From French Fries Day To Elevator Day: Where Do All These Crazy 'Days' Come From?
There’s French Fries Day, Shark Awareness Day, Talk In An Elevator Day, Moon Day and Tequila Day -- and they’re just the celebrations happening this month.
It seems as though there’s a 24 window of observance for every weird holiday celebrating food (Kebab Day), furry critters (Hug Your Cat Day) and the quirks of the human condition like High Five Day, Awkward Moments Day and Let It Go Day.
Just before Christmas in 2009, Jono Alderson began to realise just how many of these wonderfully silly days had popped up as he scrambled to put together a last minute Christmas gift.
“The honest truth is I got to near Christmas, and I didn't have a present for my parents, and it was too late to go out and buy anything other than to pop to the local shop and buy a calendar,” Alderson told 10 daily.
In an attempt to soften the disappointment of realising you’ve been given a calendar for Christmas, Jono decided to jazz up the blank pages.
“I thought, ‘Wouldn't it be interesting, if we just filled it up with the silly holidays, as a kind of weird joke?’” he said.
The gift was a success but it also made Jono -- who has a background in web development and search engine optimisation -- realise that there wasn’t really any one spot on the net that curated all the modern days of the year.
Which begs the question, who even has authority over deciding how something like Blueberry Muffin Day is given an official stamp of approval?
“So there's no easy answer to that question, which I think is part of how we got to where we are and so the short answer is there is no defined single process, either officially or legally or otherwise,” he explained to 10 daily.
There are a few different avenues people have taken to create their own special days. Jono notes that, in the US, if you create an e-petition that has at least 100,000 signatures within a 30 day period, the day can be presented before local authorities. But that’s just if you want your day to be somehow connected to, and recognised by, your town, city or country.
“Beyond that, it's essentially a free for all,” Jono said.
“So if enough people decide that this Sunday is World Picnic Day, and there's enough grassroots support, there are enough people doing it, it just becomes a thing.
“And there's no point at which it is or isn't official, and some of them are more popular than others, obviously. But essentially, it's just, ‘Is there enough agreement between the people who are doing this and celebrating it that it's legitimate?’”
While there are some websites that allow you to register your own day for wads of cash, the ambiguous, intangible nature of creating and celebrating a holiday makes dropping thousands of dollars in exchange for a certificate seem a little pointless.
“You can buy your way, which, I don't want to say bad things about the competition. But that feels like it's a bit disingenuous and it's a very different route,” Jono said.
DAYS OF THE YEAR
Jono and his wife Sam created Days Of The Year -- a site that’s become one of the unofficial authorities (along with Wellcat.com and print publication Chase’s Calendar of Events) on sifting through the established and more recent international holidays and putting them in one giant calendar.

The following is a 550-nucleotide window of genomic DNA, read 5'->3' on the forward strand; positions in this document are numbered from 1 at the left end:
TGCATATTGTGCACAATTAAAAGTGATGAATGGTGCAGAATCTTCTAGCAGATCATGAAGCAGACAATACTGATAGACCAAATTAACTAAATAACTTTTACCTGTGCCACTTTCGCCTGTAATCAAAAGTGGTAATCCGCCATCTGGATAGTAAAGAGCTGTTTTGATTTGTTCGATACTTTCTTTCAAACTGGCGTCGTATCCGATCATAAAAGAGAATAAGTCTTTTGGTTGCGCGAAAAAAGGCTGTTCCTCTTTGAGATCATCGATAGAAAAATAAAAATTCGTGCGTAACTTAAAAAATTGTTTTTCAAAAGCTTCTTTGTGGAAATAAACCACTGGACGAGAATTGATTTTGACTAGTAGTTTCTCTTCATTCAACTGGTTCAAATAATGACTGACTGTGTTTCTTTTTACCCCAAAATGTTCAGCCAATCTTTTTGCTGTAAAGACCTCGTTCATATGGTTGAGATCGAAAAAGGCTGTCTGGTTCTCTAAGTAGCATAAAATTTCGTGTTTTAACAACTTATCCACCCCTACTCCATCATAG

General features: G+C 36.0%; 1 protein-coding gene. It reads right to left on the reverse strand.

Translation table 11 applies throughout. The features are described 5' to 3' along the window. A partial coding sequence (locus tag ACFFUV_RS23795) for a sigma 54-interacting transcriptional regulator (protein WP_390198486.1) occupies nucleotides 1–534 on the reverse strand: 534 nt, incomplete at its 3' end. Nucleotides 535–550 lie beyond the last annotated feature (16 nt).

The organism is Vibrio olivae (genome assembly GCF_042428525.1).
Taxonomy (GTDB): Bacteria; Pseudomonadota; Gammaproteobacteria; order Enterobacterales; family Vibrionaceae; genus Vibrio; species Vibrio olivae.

“We have people coming to us saying, ‘Can we create this day? Can we help promote this? I'm the founder of this day, I want to change the date, is that okay?’” Jono told 10 daily.
“Suddenly, we moved into this kind of authority, which is a bit weird,” he added, saying they try and remain “diplomatically neutral”.
“And just try and walk on the right side of only creating and listing the ones that are as real as they can be considered to be and trying to manage that,” he said.
Walking that line involves steering away from days that reek of commercial interest (they once turned away a request from Netflix) and supporting the days that are rooted in community and harness the unusual joy that people get from participating in something like Talk Like A Pirate Day.
For that reason, Jono and his team put their full support behind Umbrella Cover Day, a day created by US woman Nancy Hoffman who holds the Guinness World Record for owning the largest collection of umbrella sleeves.
“Her whole outlook was these items, taken individually, are completely mundane. And they're tedious and uninteresting. But they all have a story and you only ever buy an umbrella when you're caught in the rain or you're planning for something important. So they all have this kind of inherent storytelling around them… and it resonated so nicely with what we're trying to achieve,” said Jono.
While there are plenty of days celebrating pizza, burgers and milkshakes, Jono said there are increasingly more days that “feel like art where it's touching people's perceptions” and challenging social norms -- like Talk In An Elevator Day.
HOW TO CREATE YOUR OWN DAY
If you want to make your own special day of the year, Jono’s advice is simple: just do it.
“Make it happen, so organise an event, rally grassroots support, put up a little website or organise something on Facebook,” he advised 10 daily.
“Create it and get people involved before you try and then go to press and sites like us. So many people come to us and say ‘I'd like to start this day’ but just do it. There's no process, all you need to do is convince other people that it's worthwhile or fun or indulgent.
“And yeah, just get on with it. And then all this lot can happen afterwards."
Featured image: Getty.